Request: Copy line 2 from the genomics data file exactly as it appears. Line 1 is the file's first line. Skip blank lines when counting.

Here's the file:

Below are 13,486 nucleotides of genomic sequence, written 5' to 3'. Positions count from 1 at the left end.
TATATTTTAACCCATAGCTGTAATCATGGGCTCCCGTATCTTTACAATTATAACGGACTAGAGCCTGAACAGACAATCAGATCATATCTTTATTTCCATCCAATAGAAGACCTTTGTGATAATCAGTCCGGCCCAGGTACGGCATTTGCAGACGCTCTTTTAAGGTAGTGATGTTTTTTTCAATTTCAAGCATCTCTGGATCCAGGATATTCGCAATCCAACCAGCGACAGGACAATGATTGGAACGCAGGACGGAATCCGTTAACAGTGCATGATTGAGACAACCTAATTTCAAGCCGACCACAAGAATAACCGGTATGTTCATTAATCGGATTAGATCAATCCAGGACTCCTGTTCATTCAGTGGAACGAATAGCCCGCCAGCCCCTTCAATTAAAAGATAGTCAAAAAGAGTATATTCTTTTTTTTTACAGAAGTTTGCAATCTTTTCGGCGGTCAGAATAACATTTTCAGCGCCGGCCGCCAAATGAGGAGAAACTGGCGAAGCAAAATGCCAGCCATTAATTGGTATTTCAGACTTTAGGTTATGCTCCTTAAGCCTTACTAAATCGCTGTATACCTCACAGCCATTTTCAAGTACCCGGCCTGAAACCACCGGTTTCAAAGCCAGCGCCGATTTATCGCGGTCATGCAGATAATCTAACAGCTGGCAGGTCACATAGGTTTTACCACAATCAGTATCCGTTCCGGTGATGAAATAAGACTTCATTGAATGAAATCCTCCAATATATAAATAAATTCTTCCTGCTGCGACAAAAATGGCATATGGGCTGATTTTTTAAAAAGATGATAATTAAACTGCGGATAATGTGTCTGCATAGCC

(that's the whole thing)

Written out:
TATATTTTAACCCATAGCTGTAATCATGGGCTCCCGTATCTTTACAATTATAACGGACTAGAGCCTGAACAGACAATCAGATCATATCTTTATTTCCATCCAATAGAAGACCTTTGTGATAATCAGTCCGGCCCAGGTACGGCATTTGCAGACGCTCTTTTAAGGTAGTGATGTTTTTTTCAATTTCAAGCATCTCTGGATCCAGGATATTCGCAATCCAACCAGCGACAGGACAATGATTGGAACGCAGGACGGAATCCGTTAACAGTGCATGATTGAGACAACCTAATTTCAAGCCGACCACAAGAATAACCGGTATGTTCATTAATCGGATTAGATCAATCCAGGACTCCTGTTCATTCAGTGGAACGAATAGCCCGCCAGCCCCTTCAATTAAAAGATAGTCAAAAAGAGTATATTCTTTTTTTTTACAGAAGTTTGCAATCTTTTCGGCGGTCAGAATAACATTTTCAGCGCCGGCCGCCAAATGAGGAGAAACTGGCGAAGCAAAATGCCAGCCATTAATTGGTATTTCAGACTTTAGGTTATGCTCCTTAAGCCTTACTAAATCGCTGTATACCTCACAGCCATTTTCAAGTACCCGGCCTGAAACCACCGGTTTCAAAGCCAGCGCCGATTTATCGCGGTCATGCAGATAATCTAACAGCTGGCAGGTCACATAGGTTTTACCACAATCAGTATCCGTTCCGGTGATGAAATAAGACTTCATTGAATGAAATCCTCCAATATATAAATAAATTCTTCCTGCTGCGACAAAAATGGCATATGGGCTGATTTTTTAAAAAGATGATAATTAAACTGCGGATAATGTGTCTGCATAGCC